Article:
fbpx

U.S. Supreme Court Rejects Facebook Appeal in $15 Billion User Tracking Lawsuit

It’s no secret that Facebook automatically collects information about your browsing session whenever you log into the platform. The social media giant is known to collect information about the websites you visit even when you’re NOT logged in. It uses this data to tailor ads for you based on your interests. This is meant to be a harmless convenience, but it’s hard not to feel like your privacy is being violated. 🕵️

Social media tracking has become the norm, but its invasiveness alarmed four California residents back in 2010. They filed a class-action lawsuit in California federal court in May 2012, arguing that Facebook had violated several privacy laws. The lawsuit sought $15 billion in damages. 

What followed is an almost decade-long legal battle that has now reached the U.S. Supreme Court. The justices recently denied Facebook’s attempt to have the case thrown out. Here’s what we know about the lawsuit. 📜

Facebook Sued in California for User Tracking 

Four Californians filed the class action lawsuit against Facebook in federal court for user privacy violations between April 2010 and September 2011. The suit claimed Facebook violated the Wiretap Act, the Stored Communications Act, the California Invasion of Privacy Act (CIPA), invasion of privacy under the California constitution, and common law claims. 

The lawsuit, Facebook v. Perrin Aikens Davis et al, is centered on Facebook’s use of a feature called “plug-ins” that websites can add to their pages to track visitors’ browsing histories. Facebook also used digital files called “cookies” to identify users. The plaintiffs accuse the social media platform of packaging this tracked data and selling it to advertisers 💰 for profit. 

How Facebook Tracks Users

Facebook uses cookies to keep track of what users are up to when they’re not on Facebook. A “cookie” 🍪 is a text file that Facebook creates and sends to your browser. They are stored in a browser directory on your computer.

Facebook cookies come in two flavors. The first is a “session cookie” that is set when you log into Facebook. Session cookies make it so that you don’t have to enter your username and password every time you open up Facebook. They are supposed to be deleted when you log out.

The second type of cookie is a “tracking cookie” which uses those Facebook “like” buttons you see on every website to keep track 👀 of which pages you visit. The tracking cookie sends that information back to Facebook every time you access a page with the “like” button. Tracking cookies are not deleted when you log out of Facebook. In fact, Facebook reportedly saves these cookies on your computer even if you don’t have a Facebook account.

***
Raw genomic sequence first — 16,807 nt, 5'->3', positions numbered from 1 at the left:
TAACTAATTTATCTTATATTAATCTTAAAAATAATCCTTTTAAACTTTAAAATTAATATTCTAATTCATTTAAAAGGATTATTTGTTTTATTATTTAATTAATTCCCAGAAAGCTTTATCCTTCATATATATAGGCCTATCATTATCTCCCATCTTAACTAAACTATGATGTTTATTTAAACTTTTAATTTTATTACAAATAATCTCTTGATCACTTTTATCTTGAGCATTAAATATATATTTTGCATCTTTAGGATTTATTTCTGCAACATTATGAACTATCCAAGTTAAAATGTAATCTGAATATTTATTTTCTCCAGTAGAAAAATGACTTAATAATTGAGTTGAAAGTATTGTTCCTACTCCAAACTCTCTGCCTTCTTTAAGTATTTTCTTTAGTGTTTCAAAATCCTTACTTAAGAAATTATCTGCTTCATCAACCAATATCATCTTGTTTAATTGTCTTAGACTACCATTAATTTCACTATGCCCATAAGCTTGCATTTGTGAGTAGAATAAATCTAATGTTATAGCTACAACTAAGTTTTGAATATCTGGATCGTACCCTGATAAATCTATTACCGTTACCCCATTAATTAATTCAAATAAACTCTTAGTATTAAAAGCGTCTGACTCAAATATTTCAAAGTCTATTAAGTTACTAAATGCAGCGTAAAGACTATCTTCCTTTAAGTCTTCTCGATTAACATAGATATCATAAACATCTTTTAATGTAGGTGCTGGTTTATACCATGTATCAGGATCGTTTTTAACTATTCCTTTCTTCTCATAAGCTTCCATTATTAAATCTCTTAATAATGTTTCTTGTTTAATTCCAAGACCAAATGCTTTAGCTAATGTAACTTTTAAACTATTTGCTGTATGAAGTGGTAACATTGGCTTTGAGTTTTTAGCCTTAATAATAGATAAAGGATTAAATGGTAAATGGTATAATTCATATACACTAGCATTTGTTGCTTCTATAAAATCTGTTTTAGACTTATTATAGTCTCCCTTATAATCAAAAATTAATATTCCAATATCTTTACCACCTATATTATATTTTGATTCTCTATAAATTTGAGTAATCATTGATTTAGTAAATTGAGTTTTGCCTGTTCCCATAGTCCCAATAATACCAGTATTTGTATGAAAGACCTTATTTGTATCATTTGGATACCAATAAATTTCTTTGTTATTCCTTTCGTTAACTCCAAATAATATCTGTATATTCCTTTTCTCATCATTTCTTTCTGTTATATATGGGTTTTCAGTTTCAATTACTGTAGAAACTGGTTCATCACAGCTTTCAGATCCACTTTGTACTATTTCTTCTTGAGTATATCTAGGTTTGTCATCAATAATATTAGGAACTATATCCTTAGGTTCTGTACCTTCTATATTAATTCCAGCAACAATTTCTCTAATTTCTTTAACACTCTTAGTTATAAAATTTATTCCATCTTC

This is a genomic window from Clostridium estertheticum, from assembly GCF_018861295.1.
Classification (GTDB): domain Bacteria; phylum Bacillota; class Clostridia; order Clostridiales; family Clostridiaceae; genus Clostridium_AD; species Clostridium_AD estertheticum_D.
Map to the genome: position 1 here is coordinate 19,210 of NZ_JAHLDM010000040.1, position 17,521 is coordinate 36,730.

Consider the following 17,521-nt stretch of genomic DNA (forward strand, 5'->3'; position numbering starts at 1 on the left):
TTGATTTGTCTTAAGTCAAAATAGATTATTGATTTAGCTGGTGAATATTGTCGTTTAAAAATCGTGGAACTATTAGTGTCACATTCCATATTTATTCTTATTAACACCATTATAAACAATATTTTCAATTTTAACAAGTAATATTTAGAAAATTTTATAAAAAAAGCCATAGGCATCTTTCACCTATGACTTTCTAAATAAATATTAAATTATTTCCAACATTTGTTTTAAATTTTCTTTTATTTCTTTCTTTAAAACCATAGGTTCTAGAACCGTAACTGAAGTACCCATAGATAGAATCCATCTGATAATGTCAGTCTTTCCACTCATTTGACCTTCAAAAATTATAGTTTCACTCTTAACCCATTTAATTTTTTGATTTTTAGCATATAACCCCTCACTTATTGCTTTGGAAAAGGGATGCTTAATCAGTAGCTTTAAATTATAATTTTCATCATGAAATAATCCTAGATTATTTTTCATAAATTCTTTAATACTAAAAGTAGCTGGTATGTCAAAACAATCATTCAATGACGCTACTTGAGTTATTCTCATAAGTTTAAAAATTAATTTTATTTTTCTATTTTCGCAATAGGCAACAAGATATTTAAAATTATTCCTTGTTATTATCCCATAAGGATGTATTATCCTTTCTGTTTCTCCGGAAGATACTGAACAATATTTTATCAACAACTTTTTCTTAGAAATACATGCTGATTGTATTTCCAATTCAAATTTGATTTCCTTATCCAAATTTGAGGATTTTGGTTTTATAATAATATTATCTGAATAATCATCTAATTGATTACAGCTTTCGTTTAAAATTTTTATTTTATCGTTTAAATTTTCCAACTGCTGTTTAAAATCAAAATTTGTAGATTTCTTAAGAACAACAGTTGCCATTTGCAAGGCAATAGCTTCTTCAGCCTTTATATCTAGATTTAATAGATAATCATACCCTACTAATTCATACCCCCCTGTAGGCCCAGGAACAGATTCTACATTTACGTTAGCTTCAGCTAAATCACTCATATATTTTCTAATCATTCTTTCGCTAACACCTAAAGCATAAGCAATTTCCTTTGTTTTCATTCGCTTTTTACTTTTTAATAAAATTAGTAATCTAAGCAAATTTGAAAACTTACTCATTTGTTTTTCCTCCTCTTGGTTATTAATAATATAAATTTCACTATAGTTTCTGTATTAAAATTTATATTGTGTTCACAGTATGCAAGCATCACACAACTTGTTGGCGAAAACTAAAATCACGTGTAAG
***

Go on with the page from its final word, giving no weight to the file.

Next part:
The lawsuit alleged that Facebook used these cookies to intentionally track users’ browsing activity after they logged out of the platform despite contrary representations in its privacy policy. The suit contends that the personal information it receives has “massive economic value” and that a lucrative market exists for that kind of data. 

Facebook Fights Back

In response to the lawsuit, Facebook said it protects users’ privacy and shouldn’t have to face liability over typical computer-to-computer communications. It argued that it uses the data it receives to tailor the content it shows users and improve ads on its service. The platform filed a motion to dismiss the lawsuit in 2015, and the motion was granted 🔨 by a federal judge. The case was dismissed in November 2017. 

Undeterred, the plaintiffs appealed the decision to the 9th Circuit Court of Appeals. The circuit court ruled in their favor and allowed the case to go forward in 2020. The Wiretap Act and state privacy claims were given the green light to go ahead. 

“Facebook’s user profiles would allegedly reveal an individual’s likes, dislikes, interests, and habits over a significant amount of time, without affording users a meaningful opportunity to control or prevent the unauthorized exploration of their private lives,” the 9th Circuit said in its ruling.

Facebook wasn’t going to take that ruling laying down, so it filed an appeal to the U.S. Supreme Court in November 2020. It attempted to once again have the case dismissed. 🛑

The U.S. Supreme Court Decides

Facebook’s appeal to the Supreme Court only involved the Wiretap Act, which prohibits eavesdropping 👂 on electronic communications. The law only exempts people who are parties to the communication, such as the sender and receiver. 

The social media platform argued to the Supreme Court that it did not violate the Wiretap Act because it is a party to the communications of its users. “Facebook was not an uninvited interloper to a communication between two separate parties; it was a direct participant,” the company said in a legal filing. 

The justices declined to hear Facebook’s appeal and offered no explanation for their ruling. It is unclear what will happen next, but the Supreme Court’s decision sets a precedent. The case will now go back to the lower courts. 

This case has been going on for nearly a decade, and there are still potentially many more years of litigation to go. However, the path is a little smoother now that the case has passed the motion-to-dismiss stage. The outcome of the case will likely have a significant impact on how social media sites collect user data and track users 👁️ across websites.